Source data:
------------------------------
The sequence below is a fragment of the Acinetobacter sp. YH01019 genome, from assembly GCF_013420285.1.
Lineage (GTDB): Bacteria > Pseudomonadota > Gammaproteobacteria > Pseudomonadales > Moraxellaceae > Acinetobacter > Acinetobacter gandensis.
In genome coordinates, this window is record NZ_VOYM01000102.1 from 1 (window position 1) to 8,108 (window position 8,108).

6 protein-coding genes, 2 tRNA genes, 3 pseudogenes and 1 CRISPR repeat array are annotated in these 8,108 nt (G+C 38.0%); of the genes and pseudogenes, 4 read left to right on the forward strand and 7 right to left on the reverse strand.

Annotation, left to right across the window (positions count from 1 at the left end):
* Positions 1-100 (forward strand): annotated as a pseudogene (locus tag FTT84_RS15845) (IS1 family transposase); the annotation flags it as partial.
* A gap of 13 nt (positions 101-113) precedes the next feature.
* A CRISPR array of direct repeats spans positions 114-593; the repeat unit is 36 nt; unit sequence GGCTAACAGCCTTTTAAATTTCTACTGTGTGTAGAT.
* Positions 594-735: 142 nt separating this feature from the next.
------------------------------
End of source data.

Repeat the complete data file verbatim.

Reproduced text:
The sequence below is a fragment of the Acinetobacter sp. YH01019 genome, from assembly GCF_013420285.1.
Lineage (GTDB): Bacteria > Pseudomonadota > Gammaproteobacteria > Pseudomonadales > Moraxellaceae > Acinetobacter > Acinetobacter gandensis.
In genome coordinates, this window is record NZ_VOYM01000102.1 from 1 (window position 1) to 8,108 (window position 8,108).

6 protein-coding genes, 2 tRNA genes, 3 pseudogenes and 1 CRISPR repeat array are annotated in these 8,108 nt (G+C 38.0%); of the genes and pseudogenes, 4 read left to right on the forward strand and 7 right to left on the reverse strand.

Annotation, left to right across the window (positions count from 1 at the left end):
* Positions 1-100 (forward strand): annotated as a pseudogene (locus tag FTT84_RS15845) (IS1 family transposase); the annotation flags it as partial.
* A gap of 13 nt (positions 101-113) precedes the next feature.
* A CRISPR array of direct repeats spans positions 114-593; the repeat unit is 36 nt; unit sequence GGCTAACAGCCTTTTAAATTTCTACTGTGTGTAGAT.
* Positions 594-735: 142 nt separating this feature from the next.